United States District Court, W.D. Virginia, Harrisonburg Division
MICHAEL F. URBANSKI CHIEF UNITED STATES DISTRICT JUDGE.
Harry Workman was injured by an electric shock received while
installing a conveyor system at defendant Axalta Coating
Systems, LLC's ("Axalta") facility in Front
Royal, Virginia on October 21, 2015. Workman contends that he
was shocked because Axalta improperly wired an explosion
proof ("XP") plug to the end of an extension cord
supplied by him to provide power to Workman's stud
welder. While there was little dispute that the electric
shock stemmed from a flaw in the extension cord, Axalta
contests whether Workman proved that the shock stemmed from
faulty wiring of the XP plug as opposed to some unknown
infirmity with the extension cord. After a four-day trial,
dueling experts, and multiple opportunities to hear Workman,
a jury found for Workman and awarded him $473, 295.22 plus
prejudgment interest. J. Civ. Action, ECF No. 60.
matter is before the court on Axalta's Renewed Motion for
Judgment as a Matter of Law and for New Trial, ECF No. 67.
Testing conducted by Axalta immediately after Workman was
shocked revealed an electrical fault in the extension cord,
somewhere between the XP plug wired by Axalta and the rest of
the cord supplied by Workman. Workman's expert electrical
engineer, Charles Martorana, testified that he ruled out
other problems with Workman's extension cord because it
worked without flaw before and after the shock to Workman on
October 21, 2015. Axalta contends that Martorana's
opinion was undermined because Workman could not definitively
establish that the extension cord functioned properly after
the incident. As such, Axalta argues that that the verdict
lacked a legally sufficient basis. Axalta alternatively seeks
a new trial, arguing that the verdict was against the great
weight of the evidence and was based on a flawed jury
the eventual whereabouts of the extension cord were not
established with certainty, the court concludes that, on
balance, Workman presented substantial evidence to support
the jury's verdict that Axalta was responsible for the
electric shock suffered by Workman. Nor is there any basis to
grant the motion for new trial. For the reasons discussed
below, the court will DENY Axalta's motions.
was tasked with working on a metal conveyor system at the
Axalta paint plant. Because his work involved the use of a
stud welder, Axalta required the welder to be connected to a
power source by means of an XP plug. Because of the distance
of the stud welder to the power source, Workman needed to use
an extension cord he brought with him to Axalta. Richard
Bittner, an Axalta electrician, attached the pigtailed wires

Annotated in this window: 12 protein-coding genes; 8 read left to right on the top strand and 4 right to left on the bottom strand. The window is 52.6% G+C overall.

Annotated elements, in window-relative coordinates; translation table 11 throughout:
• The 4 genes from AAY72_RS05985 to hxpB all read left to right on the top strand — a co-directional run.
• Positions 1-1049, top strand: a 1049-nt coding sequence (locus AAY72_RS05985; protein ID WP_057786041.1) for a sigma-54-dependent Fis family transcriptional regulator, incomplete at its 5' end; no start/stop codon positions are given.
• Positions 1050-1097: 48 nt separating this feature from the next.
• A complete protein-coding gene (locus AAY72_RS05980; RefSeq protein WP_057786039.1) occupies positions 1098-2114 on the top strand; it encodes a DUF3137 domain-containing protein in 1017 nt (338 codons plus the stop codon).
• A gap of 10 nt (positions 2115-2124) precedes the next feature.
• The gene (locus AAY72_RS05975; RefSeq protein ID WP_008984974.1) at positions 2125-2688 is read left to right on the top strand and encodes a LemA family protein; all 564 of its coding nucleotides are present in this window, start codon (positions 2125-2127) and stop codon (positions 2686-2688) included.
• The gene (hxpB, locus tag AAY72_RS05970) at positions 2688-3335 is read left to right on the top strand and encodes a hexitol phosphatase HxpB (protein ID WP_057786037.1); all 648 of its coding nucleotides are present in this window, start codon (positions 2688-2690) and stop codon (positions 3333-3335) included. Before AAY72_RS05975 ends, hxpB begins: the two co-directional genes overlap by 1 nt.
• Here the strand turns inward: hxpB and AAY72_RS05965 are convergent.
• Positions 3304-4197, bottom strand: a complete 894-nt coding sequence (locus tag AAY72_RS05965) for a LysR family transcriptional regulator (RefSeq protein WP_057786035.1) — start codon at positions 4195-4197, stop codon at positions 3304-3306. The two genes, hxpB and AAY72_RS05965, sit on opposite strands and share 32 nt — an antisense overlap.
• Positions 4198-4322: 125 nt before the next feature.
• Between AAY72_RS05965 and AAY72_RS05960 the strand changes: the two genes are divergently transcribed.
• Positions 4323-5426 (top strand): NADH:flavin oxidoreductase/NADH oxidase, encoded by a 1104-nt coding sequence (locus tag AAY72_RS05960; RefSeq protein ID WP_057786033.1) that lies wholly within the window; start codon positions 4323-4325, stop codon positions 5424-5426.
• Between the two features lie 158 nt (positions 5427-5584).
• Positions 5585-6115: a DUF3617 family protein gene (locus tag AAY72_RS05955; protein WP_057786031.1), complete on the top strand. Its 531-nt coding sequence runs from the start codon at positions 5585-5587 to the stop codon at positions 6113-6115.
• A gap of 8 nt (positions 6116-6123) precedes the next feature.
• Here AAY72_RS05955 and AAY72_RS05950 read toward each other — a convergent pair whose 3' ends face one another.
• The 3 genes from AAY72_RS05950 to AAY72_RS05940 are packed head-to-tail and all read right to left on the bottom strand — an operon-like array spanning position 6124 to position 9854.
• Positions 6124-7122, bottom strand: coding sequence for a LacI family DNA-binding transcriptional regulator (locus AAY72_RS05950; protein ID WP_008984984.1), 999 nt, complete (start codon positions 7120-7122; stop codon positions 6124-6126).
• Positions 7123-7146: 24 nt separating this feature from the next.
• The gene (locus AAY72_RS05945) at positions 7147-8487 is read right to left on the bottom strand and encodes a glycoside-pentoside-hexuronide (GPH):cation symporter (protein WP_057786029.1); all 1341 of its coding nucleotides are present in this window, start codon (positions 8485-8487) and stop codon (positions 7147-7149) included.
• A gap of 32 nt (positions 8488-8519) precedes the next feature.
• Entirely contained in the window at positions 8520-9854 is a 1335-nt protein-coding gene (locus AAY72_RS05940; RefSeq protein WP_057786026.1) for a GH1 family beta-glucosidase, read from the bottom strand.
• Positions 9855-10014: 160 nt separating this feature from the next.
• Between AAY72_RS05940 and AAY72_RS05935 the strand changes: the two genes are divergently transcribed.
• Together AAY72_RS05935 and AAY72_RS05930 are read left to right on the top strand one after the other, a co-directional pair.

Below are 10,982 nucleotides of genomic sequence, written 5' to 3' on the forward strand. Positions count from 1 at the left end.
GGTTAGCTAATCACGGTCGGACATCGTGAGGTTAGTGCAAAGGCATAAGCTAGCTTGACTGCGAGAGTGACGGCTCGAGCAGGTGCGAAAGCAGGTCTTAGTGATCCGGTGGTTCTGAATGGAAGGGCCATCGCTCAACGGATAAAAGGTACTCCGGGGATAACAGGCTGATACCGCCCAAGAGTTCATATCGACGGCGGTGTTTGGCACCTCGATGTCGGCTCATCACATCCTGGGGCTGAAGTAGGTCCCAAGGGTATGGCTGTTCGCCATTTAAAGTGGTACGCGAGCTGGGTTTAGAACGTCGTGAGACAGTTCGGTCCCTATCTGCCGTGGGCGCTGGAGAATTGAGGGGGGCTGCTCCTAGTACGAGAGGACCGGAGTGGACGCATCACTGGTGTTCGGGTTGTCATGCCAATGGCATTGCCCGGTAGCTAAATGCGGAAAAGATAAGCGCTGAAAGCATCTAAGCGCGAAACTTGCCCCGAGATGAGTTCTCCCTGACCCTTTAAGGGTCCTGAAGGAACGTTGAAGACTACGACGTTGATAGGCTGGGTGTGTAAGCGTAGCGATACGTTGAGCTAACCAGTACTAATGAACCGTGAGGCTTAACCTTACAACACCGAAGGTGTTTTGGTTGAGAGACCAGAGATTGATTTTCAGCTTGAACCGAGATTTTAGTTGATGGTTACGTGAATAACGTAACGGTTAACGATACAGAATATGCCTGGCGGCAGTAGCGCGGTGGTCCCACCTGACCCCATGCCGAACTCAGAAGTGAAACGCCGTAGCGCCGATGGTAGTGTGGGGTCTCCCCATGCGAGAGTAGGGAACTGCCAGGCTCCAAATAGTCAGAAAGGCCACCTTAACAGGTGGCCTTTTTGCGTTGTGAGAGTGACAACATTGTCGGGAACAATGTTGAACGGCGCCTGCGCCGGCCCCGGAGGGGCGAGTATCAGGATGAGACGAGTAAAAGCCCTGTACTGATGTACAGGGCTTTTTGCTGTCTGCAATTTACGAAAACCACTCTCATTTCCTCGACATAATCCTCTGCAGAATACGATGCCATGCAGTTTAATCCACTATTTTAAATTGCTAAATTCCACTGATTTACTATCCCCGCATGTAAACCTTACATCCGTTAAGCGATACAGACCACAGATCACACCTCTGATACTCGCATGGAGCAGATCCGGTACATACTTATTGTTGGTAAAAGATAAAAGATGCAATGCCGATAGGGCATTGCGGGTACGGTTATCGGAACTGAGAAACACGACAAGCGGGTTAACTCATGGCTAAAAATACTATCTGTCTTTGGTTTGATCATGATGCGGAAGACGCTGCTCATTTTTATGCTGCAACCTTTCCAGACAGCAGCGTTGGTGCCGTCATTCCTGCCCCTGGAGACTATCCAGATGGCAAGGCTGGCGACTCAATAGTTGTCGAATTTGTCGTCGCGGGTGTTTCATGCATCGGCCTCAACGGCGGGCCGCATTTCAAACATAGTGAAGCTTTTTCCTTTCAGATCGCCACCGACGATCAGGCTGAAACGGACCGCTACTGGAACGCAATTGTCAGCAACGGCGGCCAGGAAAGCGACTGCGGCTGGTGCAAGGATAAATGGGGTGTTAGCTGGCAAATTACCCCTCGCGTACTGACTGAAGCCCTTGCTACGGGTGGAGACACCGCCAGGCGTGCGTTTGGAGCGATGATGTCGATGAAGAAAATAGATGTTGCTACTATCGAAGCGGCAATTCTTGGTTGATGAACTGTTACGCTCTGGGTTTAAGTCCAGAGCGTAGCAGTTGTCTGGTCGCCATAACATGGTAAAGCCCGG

on the male end of Workman's extension cord to an XP plug
supplied by Axalta. As such, Axalta's liability turns on
whether Bittner's wiring was done negligently. Bittner
demonstrated for the jury how he wired the XP plug, and
testified that it went "together pretty
effortlessly." Bittner Trial Test, ECF No. 76, at 39.
After the XP plug was attached to a power source, Workman
received an electric shock when he touched his unpowered stud
welder. Workman collapsed and was taken by ambulance to the
the incident, Axalta's David Waddell performed
conductivity testing on the extension cord with the XP plug
attached. This testing revealed conductivity between ground
and hot wires in the extension cord, which was "not the
way it should be." Waddell Trial Test, ECF No 73, at
9-10, 17-20. Axalta employees then tried to remove the XP
plug from the extension cord, but the XP plug would not
unscrew in a normal fashion. Various witnesses testified
that, for an unexplained reason, the XP plug was galled,
requiring its disassembly by two men using channel lock
pliers. Bittner Trial Test, ECF No. 76, at 42-43. The
destructive nature of this process wrenched open the XP plug,
making it impossible to determine the configuration of its
internal wire connections. Waddell Trial Test, ECF No. 73, at
13-14. Significantly, at this point, there was no way to tell
from looking at the disassembled XP plug whether it had been
returned to Axalta the next day, but was too frail to
complete his work. Rather, his associate loaded the stud
welder and other tools on Workman's truck for his return
trip to Illinois. Workman did not inventory his tools when he
left Axalta, and did not look to see whether his extension
cord was returned to its storage compartment on the stud
welder. Upon his return from Axalta, Workman had the stud
welder examined by its manufacturer, Nelson Stud Welding,
Inc., which found no problem with the welder and it integral
the extension cord, although Workman did not see the
extension cord when he left Axalta, he believed that it was
returned to service and functioned without incident. On
direct examination, Workman testified as follows:
Q. After you did give the stud welder back to the folks at
Nelson, did you reunite it to the designated power cord that
had been used before the October 21, 2015 accident?
A. I believe so. The reason I say "I believe so" is
because that would have been out in the shop; and when I
brought the unit back, my partner immediately put the unit
back into service.
Q. Did the extension cord go back in the same bed that it had
previously been stored in on that machine?
A. It would had to have been used. We had to actually use the
Q. Was it actually used by you after October 21, 2015, after
it came back from Nelson?
A. When I was in the shop, yes, I used it.
Q. And did it perform as flawlessly as it had before the
A. We had no problem with it whatsoever.
Q. Since October of 2015, have you used the stud welder with
those same extension cords?
Q. Ever had any problems since the accident?
A. No, sir.
Trial Test, ECF ...